In Taiwan there is a noticeable difference from Mainland China with respect to the practice of religion within the culture. In the previous article I mentioned that Sun Yat-sen and Chiang Kai Shek became Christians. There are many Christians in Taiwan as well as practitioners of Eastern religions of Buddhism and Taoism. During this trip we visited two temples and I found them both to be, vibrant, alive and fascinating.
Longshan Temple – was beautiful, ornately decorated, and busy with worshipers at sundown.
Unlike a Christian church in the west where there is a formal service performed by minister or priest and everyone prays together. The Buddhist way is one of people constantly coming and going at their leisure, making offerings of food, flowers, prayers and plenty of incense.
After this long day we arranged for foot and shoulder massage. The one hour treatment was sensational! Applying the same concept of meridians used in acupuncture and other forms of Traditional Chinese medicine, the masseur was able to discern that I eat too quickly and he also found some of my old injuries incurred during years of martial arts training and other physical activities. He knew right where my pain was!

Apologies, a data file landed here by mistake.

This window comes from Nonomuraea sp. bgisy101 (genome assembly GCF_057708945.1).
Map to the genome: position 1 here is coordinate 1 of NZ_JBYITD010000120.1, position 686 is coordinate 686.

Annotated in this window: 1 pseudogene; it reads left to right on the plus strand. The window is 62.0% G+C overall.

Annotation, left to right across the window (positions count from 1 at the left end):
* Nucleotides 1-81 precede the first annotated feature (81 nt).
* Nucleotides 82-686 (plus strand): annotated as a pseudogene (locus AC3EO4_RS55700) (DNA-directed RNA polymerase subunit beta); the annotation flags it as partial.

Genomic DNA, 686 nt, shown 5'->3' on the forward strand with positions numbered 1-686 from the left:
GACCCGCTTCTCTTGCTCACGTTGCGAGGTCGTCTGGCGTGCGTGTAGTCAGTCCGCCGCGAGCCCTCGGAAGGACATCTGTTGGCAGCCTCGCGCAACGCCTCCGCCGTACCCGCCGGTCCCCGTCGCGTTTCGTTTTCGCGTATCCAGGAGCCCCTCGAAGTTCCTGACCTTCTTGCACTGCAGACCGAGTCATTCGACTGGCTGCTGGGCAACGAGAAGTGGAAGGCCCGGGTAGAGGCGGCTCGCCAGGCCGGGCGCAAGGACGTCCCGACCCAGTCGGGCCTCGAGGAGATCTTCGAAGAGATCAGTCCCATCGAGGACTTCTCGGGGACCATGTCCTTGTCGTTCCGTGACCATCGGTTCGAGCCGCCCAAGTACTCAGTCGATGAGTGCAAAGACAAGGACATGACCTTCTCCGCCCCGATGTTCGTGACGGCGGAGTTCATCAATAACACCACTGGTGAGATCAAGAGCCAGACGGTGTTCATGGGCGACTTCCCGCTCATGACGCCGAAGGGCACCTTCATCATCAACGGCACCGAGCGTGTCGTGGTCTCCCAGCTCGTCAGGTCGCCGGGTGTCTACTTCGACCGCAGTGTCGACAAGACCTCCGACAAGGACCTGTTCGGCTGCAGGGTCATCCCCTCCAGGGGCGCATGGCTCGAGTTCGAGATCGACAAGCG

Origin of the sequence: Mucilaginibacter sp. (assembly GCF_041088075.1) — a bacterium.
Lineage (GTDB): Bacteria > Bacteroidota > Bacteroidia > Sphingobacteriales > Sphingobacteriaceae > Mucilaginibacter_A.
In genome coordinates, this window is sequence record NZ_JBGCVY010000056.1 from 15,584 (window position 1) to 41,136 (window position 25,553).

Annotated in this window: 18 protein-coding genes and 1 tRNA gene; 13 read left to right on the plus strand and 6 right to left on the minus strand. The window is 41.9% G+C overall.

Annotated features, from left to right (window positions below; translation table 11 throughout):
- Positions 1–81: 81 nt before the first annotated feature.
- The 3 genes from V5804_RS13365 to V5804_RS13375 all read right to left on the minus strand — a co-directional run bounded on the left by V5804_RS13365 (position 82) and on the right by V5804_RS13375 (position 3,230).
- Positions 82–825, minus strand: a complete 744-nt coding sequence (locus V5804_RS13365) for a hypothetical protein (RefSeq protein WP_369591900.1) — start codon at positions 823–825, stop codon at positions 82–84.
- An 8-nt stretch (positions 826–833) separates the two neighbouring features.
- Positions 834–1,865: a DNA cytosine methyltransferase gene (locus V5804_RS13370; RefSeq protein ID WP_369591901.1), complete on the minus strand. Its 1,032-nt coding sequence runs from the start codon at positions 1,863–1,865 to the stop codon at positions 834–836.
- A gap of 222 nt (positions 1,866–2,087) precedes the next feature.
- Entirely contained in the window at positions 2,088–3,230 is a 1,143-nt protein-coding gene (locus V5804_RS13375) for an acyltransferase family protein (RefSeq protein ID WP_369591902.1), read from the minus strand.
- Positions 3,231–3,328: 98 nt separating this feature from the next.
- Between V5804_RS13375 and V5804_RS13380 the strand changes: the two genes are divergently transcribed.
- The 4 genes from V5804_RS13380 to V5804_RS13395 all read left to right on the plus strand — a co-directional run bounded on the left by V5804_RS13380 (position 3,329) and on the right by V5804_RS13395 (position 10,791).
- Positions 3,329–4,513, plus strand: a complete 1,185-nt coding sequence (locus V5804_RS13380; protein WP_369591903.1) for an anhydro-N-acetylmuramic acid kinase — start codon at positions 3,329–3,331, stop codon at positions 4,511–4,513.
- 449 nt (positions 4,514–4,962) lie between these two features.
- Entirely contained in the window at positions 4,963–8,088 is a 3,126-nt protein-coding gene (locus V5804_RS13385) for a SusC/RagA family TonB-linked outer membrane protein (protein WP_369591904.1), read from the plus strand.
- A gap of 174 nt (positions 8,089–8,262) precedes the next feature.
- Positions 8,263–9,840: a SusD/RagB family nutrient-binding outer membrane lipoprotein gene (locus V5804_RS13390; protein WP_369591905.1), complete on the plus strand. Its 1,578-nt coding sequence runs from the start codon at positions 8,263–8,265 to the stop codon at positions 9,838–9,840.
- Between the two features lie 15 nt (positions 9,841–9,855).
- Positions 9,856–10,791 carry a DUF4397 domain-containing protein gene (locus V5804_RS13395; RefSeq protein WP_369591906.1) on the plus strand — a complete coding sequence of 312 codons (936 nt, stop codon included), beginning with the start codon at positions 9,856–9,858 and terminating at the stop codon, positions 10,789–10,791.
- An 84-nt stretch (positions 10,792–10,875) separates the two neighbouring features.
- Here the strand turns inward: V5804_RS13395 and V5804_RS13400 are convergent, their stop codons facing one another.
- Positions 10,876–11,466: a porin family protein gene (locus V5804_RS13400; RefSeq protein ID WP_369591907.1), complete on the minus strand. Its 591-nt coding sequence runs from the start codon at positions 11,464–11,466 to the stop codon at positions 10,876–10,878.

The following day we hired a driver to tour us up through Yangmingshan National Park and back down to the city. It was a Sunday morning and the park was crowded with hikers, bikers and tour buses. On the return trip we stopped at Beitou hot springs for a traditional soak in the sulfur water. After 90 minutes of soaking, I was a bit dehydrated.
Guan Du Temple– another place of worship full of people reciting mantras and supplicating before their chosen deity. Rooftops adorned with colorful carvings of wood and stone. This temple was about 6 stories high, but we chose to only go to the second level. The heat of day after a hot soak had drained much of my energy.
This link to the previous article about Taipei City, Taiwan.